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Waking, Working

by Nance Van Winckel


I came to on the ground. In my fist
a handful of indestructible earth.

Already then there was this idea
of work. The body moving like a scythe
over its broad gold day. I was alone
in the hot sun. I sat up, then stood up.

Tried to clear from my mind
the unparalleled power of the dream—to stop
and start again . . . further ahead,
already past the poisoned flowers.

                    Noon sun in the high now.
                    Near my hand was a trowel
                    and a little farther off
                    half a stone fountain.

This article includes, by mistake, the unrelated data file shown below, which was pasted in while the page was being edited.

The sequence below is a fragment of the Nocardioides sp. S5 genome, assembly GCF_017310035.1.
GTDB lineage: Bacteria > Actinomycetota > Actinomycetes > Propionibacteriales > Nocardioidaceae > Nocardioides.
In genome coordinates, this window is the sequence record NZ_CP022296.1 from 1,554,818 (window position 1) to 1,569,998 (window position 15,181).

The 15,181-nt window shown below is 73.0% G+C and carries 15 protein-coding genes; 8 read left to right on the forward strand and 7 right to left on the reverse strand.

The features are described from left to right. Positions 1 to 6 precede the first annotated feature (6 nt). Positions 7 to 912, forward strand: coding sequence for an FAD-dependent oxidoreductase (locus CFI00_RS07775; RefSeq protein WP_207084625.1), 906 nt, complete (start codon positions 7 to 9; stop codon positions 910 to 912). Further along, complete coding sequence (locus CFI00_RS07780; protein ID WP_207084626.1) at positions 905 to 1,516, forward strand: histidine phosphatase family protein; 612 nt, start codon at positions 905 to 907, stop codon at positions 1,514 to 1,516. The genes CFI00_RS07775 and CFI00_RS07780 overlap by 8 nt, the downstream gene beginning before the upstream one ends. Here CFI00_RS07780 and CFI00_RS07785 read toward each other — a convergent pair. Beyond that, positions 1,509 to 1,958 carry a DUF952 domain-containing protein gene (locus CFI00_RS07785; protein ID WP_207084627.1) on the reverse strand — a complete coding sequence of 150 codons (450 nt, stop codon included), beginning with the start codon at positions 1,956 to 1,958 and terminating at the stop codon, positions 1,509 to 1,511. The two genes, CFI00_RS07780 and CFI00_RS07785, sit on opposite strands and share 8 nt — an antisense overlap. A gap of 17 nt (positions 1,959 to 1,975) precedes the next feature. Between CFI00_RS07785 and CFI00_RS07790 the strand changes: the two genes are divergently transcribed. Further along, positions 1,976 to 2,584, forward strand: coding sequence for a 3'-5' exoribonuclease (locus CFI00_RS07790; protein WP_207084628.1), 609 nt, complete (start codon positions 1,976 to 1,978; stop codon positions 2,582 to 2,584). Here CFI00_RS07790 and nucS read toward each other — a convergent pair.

Nance Van Winckel’s fourth collection of poetry is Beside Ourselves (Miami University Press, 2003). A new collection entitled No Starling will be out this year from U. of Washington Press. She’s received a Pushcart Prize, Poetry Magazine’s Friends of Literature Award, and two National Endowment for the Arts Fellowships. Recent poems appear in APR, Ploughshares, New Letters, and The Massachusetts Review. She has also published three books of short fiction, most recently Curtain Creek Farm (Persea Books, 2000), and is a recipient of a Christopher Isherwood Fiction Fellowship and the Patterson Fiction Award. She teaches in the MFA programs at Eastern Washington University and Vermont College. (2/2007)


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